A PATHOLOGIST who played a key role in laying the groundwork for the UK’s first kidney transplant has died in the Capital at the age of 90.
Dr Mary Macdonald was born in Perth on March 14, 1923, as one of three children to draper Alexander and his linen mill worker wife, also named Mary.
Medicine became something of a family business, with both of Dr Macdonald’s brothers following similar career paths.
She was schooled at Perth Academy – where she excelled not just academically, but also on the athletics track as a sprinter – before studying medicine at Edinburgh University, from where she graduated in 1945 before spending a year as a house doctor at the Eastern General Hospital and Edinburgh Royal Infirmary.
Within a year of graduating, she was already teaching medicine to the next batch of students in her role as assistant lecturer in Edinburgh’s pathology department.
Dr Macdonald was inducted into the Royal College of Physicians in 1948 – the same year she married her husband, Dr James Robson.
After each being honoured with a fellowship at Harvard University, the couple began to focus on kidney disease and worked together to establish Edinburgh’s renal biopsy service.
The pair played a key role in early Medical Research Council trials of treatment for kidney conditions – which laid the groundwork for the UK’s first kidney transplant, which took place in Edinburgh in 1960.
Dr Macdonald kept busy away from work as she brought up her sons, Michael and Christopher.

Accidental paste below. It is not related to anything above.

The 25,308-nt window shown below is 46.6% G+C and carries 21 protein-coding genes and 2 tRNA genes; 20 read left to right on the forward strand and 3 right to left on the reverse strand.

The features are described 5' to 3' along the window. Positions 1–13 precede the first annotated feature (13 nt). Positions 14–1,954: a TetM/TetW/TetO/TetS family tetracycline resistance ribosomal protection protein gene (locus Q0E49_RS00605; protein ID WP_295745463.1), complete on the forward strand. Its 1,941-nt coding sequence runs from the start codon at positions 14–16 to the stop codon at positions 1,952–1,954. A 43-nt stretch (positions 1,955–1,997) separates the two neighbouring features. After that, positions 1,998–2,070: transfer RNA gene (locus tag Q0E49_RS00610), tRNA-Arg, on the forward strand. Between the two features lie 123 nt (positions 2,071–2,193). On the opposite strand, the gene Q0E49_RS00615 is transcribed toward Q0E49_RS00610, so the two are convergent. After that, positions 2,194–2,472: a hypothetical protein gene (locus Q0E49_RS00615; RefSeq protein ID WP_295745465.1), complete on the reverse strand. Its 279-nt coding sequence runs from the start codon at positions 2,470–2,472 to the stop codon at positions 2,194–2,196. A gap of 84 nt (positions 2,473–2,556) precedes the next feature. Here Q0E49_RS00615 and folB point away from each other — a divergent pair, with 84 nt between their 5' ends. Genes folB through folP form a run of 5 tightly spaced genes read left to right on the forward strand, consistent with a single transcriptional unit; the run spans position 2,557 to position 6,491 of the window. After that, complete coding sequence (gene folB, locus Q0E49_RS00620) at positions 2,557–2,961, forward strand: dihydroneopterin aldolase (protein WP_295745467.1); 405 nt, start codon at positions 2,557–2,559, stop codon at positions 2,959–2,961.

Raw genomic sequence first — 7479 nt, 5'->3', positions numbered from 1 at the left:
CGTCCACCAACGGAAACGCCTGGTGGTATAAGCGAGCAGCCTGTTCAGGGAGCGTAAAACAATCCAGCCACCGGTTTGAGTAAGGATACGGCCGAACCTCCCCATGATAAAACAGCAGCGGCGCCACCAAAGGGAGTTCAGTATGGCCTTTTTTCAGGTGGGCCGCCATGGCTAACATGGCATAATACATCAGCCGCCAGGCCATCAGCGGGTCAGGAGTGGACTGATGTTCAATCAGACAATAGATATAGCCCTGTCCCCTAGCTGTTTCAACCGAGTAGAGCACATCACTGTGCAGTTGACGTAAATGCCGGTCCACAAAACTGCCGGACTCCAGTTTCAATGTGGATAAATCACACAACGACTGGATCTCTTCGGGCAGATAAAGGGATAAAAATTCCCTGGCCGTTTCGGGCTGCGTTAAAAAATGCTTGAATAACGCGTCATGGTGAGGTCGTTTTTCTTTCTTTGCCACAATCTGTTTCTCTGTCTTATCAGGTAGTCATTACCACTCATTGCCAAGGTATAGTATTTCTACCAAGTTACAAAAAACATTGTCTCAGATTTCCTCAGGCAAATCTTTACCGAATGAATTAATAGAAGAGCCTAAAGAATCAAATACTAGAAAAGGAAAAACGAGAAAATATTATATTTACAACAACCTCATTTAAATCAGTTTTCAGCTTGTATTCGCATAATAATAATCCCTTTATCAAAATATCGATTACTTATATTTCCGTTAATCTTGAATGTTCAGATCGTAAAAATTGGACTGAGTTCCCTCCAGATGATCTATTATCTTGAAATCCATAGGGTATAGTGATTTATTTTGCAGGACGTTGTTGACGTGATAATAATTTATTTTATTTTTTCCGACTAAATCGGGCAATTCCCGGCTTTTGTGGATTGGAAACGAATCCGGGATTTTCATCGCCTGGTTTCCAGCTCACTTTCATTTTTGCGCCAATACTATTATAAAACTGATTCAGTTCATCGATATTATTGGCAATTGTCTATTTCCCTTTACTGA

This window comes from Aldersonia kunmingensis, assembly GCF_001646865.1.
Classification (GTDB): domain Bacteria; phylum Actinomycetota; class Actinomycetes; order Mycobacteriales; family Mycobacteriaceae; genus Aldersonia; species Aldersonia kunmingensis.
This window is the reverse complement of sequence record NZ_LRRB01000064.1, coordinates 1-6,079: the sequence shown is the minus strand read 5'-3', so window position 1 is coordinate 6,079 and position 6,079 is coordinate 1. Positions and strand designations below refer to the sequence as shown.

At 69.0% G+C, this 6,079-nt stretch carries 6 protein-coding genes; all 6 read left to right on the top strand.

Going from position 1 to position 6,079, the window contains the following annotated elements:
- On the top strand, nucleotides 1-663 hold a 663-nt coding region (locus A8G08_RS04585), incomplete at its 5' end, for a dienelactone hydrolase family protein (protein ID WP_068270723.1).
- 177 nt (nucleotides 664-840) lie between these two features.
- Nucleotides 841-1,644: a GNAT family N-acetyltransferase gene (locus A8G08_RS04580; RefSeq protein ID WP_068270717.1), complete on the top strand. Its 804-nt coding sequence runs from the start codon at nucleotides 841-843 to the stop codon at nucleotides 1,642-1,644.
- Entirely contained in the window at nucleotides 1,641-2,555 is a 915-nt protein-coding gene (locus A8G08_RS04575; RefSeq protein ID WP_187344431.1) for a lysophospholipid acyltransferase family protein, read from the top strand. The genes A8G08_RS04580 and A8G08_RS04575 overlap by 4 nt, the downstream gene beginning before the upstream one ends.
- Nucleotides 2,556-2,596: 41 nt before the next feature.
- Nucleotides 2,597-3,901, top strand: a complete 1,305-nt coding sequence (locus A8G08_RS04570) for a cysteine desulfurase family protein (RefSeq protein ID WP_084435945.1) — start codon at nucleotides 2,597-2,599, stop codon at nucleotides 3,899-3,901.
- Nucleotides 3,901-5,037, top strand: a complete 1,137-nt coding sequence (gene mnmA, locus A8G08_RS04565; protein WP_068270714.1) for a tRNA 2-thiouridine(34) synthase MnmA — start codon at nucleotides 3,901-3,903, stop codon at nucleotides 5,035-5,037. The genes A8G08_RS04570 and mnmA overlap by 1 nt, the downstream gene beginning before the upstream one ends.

She would often attend Hearts and Hibs football matches with them, and took the pair to see the Rolling Stones and the Beatles when the bands visited the Capital. In the mid-1970s, Dr Macdonald was named a fellow of the Royal College of Pathologists and became a reader in the pathology department at Edinburgh University. She was also an honorary consultant with the Lothian Health Board.
Among her key interests outside of medicine were politics and religion. She was a member of the Labour Party and of the Methodist Church.
Dr Macdonald led a Sunday School class at Central Hall in Edinburgh and also sang in church choirs for more than 70 years – still belting out tunes well into her 80s.
She was so highly regarded that one of her choirmasters wrote a piece especially in her honour.
She was also fascinated by astronomy – reading widely on the subject and becoming an avid watcher of the BBC’s Stragazing Live programme.
Dr Macdonald died in Edinburgh on March 12 at the age of 90.
She is survived by her sons, her brother Sandy, grandchildren David and Nicola, and her great-granddaughter Lucie.
Her husband, Dr Robson, died in 2010.